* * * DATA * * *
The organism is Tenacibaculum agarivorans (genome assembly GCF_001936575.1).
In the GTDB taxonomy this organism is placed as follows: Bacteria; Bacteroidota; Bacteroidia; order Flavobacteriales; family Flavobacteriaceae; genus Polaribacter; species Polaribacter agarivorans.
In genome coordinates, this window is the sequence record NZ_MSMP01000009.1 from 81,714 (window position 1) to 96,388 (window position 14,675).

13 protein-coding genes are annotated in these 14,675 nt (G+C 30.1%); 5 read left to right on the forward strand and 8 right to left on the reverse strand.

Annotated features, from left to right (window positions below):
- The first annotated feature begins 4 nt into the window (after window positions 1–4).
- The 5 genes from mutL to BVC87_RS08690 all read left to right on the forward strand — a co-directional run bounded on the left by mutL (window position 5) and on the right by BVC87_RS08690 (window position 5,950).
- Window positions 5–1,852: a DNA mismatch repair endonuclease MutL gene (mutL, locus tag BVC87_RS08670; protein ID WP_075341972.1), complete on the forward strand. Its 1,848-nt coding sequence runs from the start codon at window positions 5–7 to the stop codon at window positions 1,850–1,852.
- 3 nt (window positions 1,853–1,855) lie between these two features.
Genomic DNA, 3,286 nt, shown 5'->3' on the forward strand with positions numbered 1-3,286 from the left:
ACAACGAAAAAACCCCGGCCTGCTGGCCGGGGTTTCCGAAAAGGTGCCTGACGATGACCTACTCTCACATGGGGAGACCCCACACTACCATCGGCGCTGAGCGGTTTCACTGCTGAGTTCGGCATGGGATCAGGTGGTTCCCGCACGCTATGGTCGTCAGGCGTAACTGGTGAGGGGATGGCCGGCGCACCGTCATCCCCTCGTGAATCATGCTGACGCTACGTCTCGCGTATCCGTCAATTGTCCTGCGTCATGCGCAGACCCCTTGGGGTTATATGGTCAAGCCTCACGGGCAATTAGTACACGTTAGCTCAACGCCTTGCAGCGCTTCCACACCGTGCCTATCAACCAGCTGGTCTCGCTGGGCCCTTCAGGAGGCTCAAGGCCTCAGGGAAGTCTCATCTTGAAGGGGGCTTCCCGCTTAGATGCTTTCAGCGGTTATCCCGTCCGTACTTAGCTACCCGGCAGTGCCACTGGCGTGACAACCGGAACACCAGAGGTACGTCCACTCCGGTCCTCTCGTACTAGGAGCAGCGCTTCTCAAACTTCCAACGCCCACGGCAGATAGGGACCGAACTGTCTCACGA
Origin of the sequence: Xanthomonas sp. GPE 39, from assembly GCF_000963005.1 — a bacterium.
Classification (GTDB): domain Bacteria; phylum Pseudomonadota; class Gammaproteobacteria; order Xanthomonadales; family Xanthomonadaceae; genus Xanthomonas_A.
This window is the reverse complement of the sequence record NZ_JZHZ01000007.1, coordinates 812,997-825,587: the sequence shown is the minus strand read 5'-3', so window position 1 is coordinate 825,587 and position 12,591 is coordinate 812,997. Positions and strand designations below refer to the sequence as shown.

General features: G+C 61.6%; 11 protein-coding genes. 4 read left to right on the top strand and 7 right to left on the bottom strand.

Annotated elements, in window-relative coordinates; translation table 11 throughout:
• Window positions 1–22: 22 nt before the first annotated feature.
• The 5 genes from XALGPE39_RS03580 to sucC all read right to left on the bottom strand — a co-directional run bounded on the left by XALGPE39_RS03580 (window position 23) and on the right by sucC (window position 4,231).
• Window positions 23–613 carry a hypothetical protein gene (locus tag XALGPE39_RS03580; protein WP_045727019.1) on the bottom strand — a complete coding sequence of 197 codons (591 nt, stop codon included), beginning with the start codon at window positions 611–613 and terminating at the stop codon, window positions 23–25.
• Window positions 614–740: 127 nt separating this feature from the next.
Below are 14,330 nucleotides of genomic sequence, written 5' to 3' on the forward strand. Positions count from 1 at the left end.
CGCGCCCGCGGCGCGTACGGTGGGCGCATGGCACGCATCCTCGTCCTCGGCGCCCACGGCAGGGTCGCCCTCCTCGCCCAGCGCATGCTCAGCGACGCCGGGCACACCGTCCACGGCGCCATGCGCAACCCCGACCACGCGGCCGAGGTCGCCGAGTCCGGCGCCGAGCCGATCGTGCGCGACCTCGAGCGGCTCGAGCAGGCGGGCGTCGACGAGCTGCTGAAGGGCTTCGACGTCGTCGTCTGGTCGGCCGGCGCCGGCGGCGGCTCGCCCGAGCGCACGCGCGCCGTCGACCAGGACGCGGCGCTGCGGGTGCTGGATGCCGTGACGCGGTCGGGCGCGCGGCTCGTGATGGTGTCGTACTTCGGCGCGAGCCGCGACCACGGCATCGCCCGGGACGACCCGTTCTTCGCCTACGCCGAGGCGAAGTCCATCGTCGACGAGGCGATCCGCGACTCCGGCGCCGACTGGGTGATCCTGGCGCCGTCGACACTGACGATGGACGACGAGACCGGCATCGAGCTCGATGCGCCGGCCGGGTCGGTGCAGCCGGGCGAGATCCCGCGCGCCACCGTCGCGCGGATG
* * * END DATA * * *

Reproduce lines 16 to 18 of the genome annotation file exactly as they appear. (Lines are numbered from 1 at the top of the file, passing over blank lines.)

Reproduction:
Annotated elements, in window-relative coordinates; translation table 11 throughout:
• Window positions 1–22: 22 nt before the first annotated feature.
• The 5 genes from XALGPE39_RS03580 to sucC all read right to left on the bottom strand — a co-directional run bounded on the left by XALGPE39_RS03580 (window position 23) and on the right by sucC (window position 4,231).